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The European Parliament’s resolution on Hungary is outrageous

| June 1, 2017

Pressure is growing on the Hungarian government in connection with the migrant quota. The European Parliament adopted a resolution condemning Hungary that was initiated by left-wing parties aiming to impose illegal immigration on Hungary, following the anti-nation state and pro-illegal immigration agenda of George Soros.

The Fidesz-Christian Democrat group rejects this latest political offense against Hungary. In Brussels, our job is to protect the interests of the Hungarian people and the citizens of Europe, and that’s why we continue to oppose illegal immigration.

The outlandish text of the resolution calls upon the LIBE Committee of the EP to prepare a report on Hungary. One hopes that the Committee will tackle the issues armed with facts. If they do, they’ll see the troubling distortions in the resolution. For instance, the resolution condemns the Hungarian government for its NGO law, yet the legislation in question is currently only a draft and has not been accepted by the Hungarian parliament. Secondly, despite what we read in the resolution, there is a vibrant civil society and free press in Hungary. That, after all, is how they are able to make their voices heard among an international audience in Brussels. Moreover, the Hungarian government does not discriminate against any social minorities. On the contrary, the Orbán Government has taken measures to protect their rights and culture.

“[A]rts and scientific research shall be free of constraint and…academic freedom shall be respected,” says the EP resolution. Yet they have no examples – not one – where this freedom is not respected in Hungary. As Minister of State for Education László Palkovics has pointed out, the act amending the National Higher Education Act is not ‘Lex CEU’ as it affects dozens of institutions, and it doesn’t violate any EU or constitutional principles. As with the other assertions in the resolution, this one was clearly political.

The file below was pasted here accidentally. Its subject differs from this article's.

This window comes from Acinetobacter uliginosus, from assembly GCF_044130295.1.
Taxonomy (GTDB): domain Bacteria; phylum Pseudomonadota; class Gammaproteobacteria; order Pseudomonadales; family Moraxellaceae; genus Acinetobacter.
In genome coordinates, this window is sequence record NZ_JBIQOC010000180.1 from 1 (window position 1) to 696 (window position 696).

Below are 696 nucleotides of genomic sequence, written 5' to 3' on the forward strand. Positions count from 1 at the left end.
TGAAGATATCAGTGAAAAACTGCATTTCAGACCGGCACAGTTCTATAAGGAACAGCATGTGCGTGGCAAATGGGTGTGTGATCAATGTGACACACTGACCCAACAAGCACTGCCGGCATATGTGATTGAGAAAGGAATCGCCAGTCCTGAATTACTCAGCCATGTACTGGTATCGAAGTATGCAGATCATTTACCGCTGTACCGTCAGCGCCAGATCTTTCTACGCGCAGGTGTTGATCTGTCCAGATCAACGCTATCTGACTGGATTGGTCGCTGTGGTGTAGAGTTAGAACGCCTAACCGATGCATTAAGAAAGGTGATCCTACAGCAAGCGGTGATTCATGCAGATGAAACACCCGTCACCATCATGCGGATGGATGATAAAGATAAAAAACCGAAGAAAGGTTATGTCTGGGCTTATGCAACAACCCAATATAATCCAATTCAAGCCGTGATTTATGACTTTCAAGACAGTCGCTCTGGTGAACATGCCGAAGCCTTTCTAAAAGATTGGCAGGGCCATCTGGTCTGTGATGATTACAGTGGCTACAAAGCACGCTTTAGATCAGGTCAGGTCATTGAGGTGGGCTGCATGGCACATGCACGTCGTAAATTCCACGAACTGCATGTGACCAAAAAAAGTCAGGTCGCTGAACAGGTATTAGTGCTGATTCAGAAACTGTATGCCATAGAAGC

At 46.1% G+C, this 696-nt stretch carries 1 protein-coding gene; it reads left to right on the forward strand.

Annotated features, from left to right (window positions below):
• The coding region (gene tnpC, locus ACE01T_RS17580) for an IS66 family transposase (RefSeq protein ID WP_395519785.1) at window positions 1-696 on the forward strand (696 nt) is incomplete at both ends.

Unfortunately, the process set in motion by this resolution will take at least half a year, meaning that the report will arrive shortly before the Hungarian national elections and have influence on Hungary’s domestic campaign. For some of those behind the resolution, that was part of the aim.

We consider it shameful and condemn the fact that Hungary’s left-wing MEPs initiated and voted for this resolution, a move fundamentally harmful to Hungary’s national and European interests. We welcome the fact, however, that in spite of the continuous pressure from pro-immigration George Soros, substantial numbers of MEPs refused to support the slanders of the Left and would accept only a balanced review of the disputed questions.

As in the past, the Hungarian government is open to discussion with the Committee about legislation called into question. As long as our European partners are ready to put political hysteria aside, we are always open to a constructive conversation about how Hungary’s legislation should be amended, if necessary.

However, Hungary will not retreat from its defense of EU law under the Schengen Treaty and will continue to oppose illegal immigration. Afterall, only Hungarians should have the right to decide on the country’s future and with whom they live together on the territory of Hungary.